Choosing a Moving Company
This Expert Adulting Module Will:
Help you protect yourself from scams / manipulative tactics / misleading pricing
Most Important Things To Understand
Knowing this info will help prevent you from becoming one of the many people who have bad moving experiences &/or end up paying more than they should have.
Reading lots of customer reviews will help you find good, ethical moving companies to choose from.
Getting at least 3 written in-home estimates from 3 different companies will help prevent you from getting scammed and keep the more unscrupulous movers away.
Questions For You to Answer
(see info below for how)
Did I read enough reviews / ask enough questions so that I feel comfortable that mover I chose will do a good job?
Did I compare the TOTAL COST of each of the companies I got pricing from? Did I look for ‘hidden costs’ in their contract and get them added in? Are all the belongings I’m moving & the services I want written out in each estimate?
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Choosing the Best Moving Company for Your Move
Choosing the best moving company for your move can, & most likely will, be hard. And, unfortunately, the path is full of potholes. Knowing the information below will make the process easier and help you avoid most, if not all, of those potholes!
The Moving industry seems to include a lot of scams / mis-marketing. These issues seem to fall into 2 buckets for moving companies:
Extra fees that ‘show up’ after the movers have your stuff on their truck and that you are essentially forced to pay to get your property delivered. (In other words, they hold your property hostage!)
Moving ‘brokers’ who sell you a moving contract, put your down payment in their own pocket, and then either disappear (and no one shows up on moving day) or 'gives' your move to another company who may or may not do a good job.
A Step-by-Step Guide to Finding a Good Moving Company
Following these steps can help you find a good mover, keep your costs down, and prevent you from falling for a scam.
STEP 1: Decide What You Want the Moving Company to Do / Provide For You
Moving companies often offer many services in addition to moving your stuff from place to place. Products & services you may want or need:
Packing supplies – do you want to buy your packing supplies from the moving company? (see Preparing to Move for less-expensive options)
Packing services – do you want them to pack all, some, or none of your stuff? Having them pack is more convenient but also more expensive.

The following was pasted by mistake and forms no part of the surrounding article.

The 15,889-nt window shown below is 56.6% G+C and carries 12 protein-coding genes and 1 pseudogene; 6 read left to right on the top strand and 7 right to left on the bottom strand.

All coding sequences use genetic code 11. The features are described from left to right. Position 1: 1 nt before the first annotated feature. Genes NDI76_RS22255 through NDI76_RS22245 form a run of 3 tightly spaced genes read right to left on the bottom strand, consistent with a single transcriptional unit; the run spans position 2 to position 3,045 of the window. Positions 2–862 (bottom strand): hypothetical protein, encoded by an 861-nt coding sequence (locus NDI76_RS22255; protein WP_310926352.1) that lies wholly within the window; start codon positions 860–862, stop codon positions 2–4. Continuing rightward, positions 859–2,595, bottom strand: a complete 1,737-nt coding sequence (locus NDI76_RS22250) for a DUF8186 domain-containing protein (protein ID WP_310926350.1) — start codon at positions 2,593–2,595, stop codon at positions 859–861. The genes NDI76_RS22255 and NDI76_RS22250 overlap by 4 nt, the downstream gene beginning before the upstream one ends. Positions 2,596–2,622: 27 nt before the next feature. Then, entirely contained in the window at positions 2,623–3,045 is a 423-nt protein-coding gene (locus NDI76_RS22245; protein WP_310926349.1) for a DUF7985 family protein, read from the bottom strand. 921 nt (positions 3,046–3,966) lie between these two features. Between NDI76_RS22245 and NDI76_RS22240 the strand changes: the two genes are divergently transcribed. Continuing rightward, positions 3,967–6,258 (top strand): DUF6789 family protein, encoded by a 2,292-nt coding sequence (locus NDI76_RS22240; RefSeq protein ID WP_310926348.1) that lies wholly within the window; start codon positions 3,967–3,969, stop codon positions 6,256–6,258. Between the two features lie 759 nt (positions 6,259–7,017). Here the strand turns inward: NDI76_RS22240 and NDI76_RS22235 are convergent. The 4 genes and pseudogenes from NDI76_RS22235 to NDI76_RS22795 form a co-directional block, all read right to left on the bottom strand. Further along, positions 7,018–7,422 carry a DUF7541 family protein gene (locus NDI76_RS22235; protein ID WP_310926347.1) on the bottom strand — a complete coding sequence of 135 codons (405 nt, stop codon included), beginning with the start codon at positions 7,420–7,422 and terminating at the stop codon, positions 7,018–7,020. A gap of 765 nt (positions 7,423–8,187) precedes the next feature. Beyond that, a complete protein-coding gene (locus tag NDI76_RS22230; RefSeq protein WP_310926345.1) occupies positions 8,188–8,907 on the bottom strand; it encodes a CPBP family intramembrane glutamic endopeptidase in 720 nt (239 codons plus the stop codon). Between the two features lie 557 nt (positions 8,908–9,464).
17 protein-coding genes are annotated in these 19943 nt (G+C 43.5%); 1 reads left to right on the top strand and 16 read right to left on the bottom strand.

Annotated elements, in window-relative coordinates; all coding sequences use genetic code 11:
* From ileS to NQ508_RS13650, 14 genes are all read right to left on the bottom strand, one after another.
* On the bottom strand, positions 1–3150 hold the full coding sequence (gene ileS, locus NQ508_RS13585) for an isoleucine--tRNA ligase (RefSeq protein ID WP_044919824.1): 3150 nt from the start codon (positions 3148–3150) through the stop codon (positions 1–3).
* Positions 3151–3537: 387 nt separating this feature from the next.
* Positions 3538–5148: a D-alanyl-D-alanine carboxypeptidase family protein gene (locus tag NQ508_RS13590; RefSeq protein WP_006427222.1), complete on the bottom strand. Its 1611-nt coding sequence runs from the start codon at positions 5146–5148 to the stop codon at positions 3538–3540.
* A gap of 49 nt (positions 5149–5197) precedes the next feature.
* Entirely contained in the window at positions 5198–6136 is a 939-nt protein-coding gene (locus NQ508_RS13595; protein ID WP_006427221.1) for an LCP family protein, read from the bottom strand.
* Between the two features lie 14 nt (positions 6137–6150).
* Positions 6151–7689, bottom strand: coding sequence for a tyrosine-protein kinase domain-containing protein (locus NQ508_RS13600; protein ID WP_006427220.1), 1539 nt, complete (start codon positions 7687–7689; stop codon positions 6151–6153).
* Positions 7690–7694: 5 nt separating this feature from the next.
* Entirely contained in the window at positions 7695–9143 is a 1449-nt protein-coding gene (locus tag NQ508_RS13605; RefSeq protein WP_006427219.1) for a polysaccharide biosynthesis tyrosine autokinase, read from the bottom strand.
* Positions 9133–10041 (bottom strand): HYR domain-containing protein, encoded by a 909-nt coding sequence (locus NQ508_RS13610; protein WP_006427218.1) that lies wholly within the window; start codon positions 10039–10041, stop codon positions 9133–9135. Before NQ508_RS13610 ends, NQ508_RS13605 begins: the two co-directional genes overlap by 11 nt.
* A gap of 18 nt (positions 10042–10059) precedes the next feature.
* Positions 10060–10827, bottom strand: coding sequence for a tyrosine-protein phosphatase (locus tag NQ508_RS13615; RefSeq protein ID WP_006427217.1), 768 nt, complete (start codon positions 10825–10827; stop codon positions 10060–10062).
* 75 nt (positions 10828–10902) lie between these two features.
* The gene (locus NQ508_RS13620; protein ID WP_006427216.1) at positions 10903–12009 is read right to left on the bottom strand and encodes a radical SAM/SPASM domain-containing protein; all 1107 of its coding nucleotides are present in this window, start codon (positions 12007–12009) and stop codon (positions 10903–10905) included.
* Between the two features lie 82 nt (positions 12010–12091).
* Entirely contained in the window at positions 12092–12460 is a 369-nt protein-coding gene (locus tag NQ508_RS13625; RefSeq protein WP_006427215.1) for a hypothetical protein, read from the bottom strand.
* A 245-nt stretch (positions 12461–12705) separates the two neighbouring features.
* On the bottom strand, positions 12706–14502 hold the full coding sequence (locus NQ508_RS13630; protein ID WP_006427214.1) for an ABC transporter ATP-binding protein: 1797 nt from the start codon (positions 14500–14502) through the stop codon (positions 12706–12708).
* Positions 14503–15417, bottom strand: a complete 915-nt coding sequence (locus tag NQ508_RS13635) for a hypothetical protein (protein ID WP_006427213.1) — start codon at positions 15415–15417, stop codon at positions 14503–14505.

Insurance for your belongings – in case anything is damaged or stolen during your move
Furniture disassembly & reassembly
Appliance disconnection and hookup (washer & dryer, stove, refrigerator)
Moving of specialty items like pianos, gym equipment or pool tables
STEP 2: Find Some Moving Companies that Serve Your Area & Provide the Services You Want
Ask friends & family for recommendations
Ask your landlord / property manager for recommendations (they work with people moving in and out all the time so they may have heard stories)
Ask someone who has recently moved into your area about who they used and what they thought of them
Google “moving companies near city, state”
STEP 3: Check the Reviews for Any Company You Are Considering (This is an Extremely Important Step for your ultimate happiness!)
Search for “reviews XYZ moving company, city, state” &/or “complaints XYZ moving company, city, state.”
Read LOTS of reviews. Look for both good and not-so-good reviews (every customer won’t be thrilled no matter how good the company is – if every customer is, it may be a scam). Look for items that are repeated (‘were very careful’, ‘were late’, ‘didn’t know what they were doing’, ‘very helpful’) since those will give you an idea of what you can expect if you hire them.
You can also check to see if the mover has a record at the Better Business Bureau (BBB.org). The BBB will give companies a grade (A+ to F) and post reviews and comments from previous customers. More complaint and safety information on long distance movers can be found at www.fmcsa.dot.gov/protect-your-move.
CAUTIONS: (yes, there are many)
Any references the moving company gives you will be happy customers but you want to see what both happy and unhappy customers have to say.
One semi-scam is that unscrupulous moving companies / moving brokers name their companies something VERY SIMILAR TO a good, ethical mover. Be sure to check the name EXACTLY in anything you do to make sure you are looking at the company you want.
Many moving companies have franchises / branches. Different branches could provide very different qualities of service. When you are researching and reading reviews, be sure to include the city & state of the company you are looking at to make sure you are learning about that specific branch.